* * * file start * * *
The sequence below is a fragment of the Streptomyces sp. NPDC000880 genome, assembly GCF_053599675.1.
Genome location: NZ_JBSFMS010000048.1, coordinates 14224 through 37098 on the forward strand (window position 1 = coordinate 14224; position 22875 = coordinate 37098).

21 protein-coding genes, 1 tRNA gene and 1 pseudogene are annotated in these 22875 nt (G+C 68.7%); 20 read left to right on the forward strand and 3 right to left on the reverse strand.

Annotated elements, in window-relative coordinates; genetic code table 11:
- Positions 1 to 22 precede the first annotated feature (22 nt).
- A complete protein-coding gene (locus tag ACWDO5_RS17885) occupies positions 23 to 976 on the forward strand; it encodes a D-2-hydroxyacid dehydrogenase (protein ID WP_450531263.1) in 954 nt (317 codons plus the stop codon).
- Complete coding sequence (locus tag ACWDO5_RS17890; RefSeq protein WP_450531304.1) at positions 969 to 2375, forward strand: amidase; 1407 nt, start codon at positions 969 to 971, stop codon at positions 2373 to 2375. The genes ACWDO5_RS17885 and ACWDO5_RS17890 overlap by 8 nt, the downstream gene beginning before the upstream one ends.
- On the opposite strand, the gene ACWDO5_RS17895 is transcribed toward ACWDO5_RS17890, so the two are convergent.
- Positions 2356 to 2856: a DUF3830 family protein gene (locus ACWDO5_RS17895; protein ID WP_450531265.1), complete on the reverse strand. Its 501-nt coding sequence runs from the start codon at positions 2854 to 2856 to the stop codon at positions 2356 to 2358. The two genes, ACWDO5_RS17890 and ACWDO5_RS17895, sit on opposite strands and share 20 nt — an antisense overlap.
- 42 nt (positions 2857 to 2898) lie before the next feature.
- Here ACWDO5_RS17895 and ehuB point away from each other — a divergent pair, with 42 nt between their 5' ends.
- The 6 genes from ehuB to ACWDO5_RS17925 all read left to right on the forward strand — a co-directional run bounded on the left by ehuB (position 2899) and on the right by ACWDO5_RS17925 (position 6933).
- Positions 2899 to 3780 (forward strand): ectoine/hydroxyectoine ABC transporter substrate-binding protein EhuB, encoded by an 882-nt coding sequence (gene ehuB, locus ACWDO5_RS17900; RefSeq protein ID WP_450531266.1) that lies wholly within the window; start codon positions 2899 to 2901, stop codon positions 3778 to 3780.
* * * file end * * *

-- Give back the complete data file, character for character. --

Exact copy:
The sequence below is a fragment of the Streptomyces sp. NPDC000880 genome, assembly GCF_053599675.1.
Genome location: NZ_JBSFMS010000048.1, coordinates 14224 through 37098 on the forward strand (window position 1 = coordinate 14224; position 22875 = coordinate 37098).

21 protein-coding genes, 1 tRNA gene and 1 pseudogene are annotated in these 22875 nt (G+C 68.7%); 20 read left to right on the forward strand and 3 right to left on the reverse strand.

Annotated elements, in window-relative coordinates; genetic code table 11:
- Positions 1 to 22 precede the first annotated feature (22 nt).
- A complete protein-coding gene (locus tag ACWDO5_RS17885) occupies positions 23 to 976 on the forward strand; it encodes a D-2-hydroxyacid dehydrogenase (protein ID WP_450531263.1) in 954 nt (317 codons plus the stop codon).
- Complete coding sequence (locus tag ACWDO5_RS17890; RefSeq protein WP_450531304.1) at positions 969 to 2375, forward strand: amidase; 1407 nt, start codon at positions 969 to 971, stop codon at positions 2373 to 2375. The genes ACWDO5_RS17885 and ACWDO5_RS17890 overlap by 8 nt, the downstream gene beginning before the upstream one ends.
- On the opposite strand, the gene ACWDO5_RS17895 is transcribed toward ACWDO5_RS17890, so the two are convergent.
- Positions 2356 to 2856: a DUF3830 family protein gene (locus ACWDO5_RS17895; protein ID WP_450531265.1), complete on the reverse strand. Its 501-nt coding sequence runs from the start codon at positions 2854 to 2856 to the stop codon at positions 2356 to 2358. The two genes, ACWDO5_RS17890 and ACWDO5_RS17895, sit on opposite strands and share 20 nt — an antisense overlap.
- 42 nt (positions 2857 to 2898) lie before the next feature.
- Here ACWDO5_RS17895 and ehuB point away from each other — a divergent pair, with 42 nt between their 5' ends.
- The 6 genes from ehuB to ACWDO5_RS17925 all read left to right on the forward strand — a co-directional run bounded on the left by ehuB (position 2899) and on the right by ACWDO5_RS17925 (position 6933).
- Positions 2899 to 3780 (forward strand): ectoine/hydroxyectoine ABC transporter substrate-binding protein EhuB, encoded by an 882-nt coding sequence (gene ehuB, locus ACWDO5_RS17900; RefSeq protein ID WP_450531266.1) that lies wholly within the window; start codon positions 2899 to 2901, stop codon positions 3778 to 3780.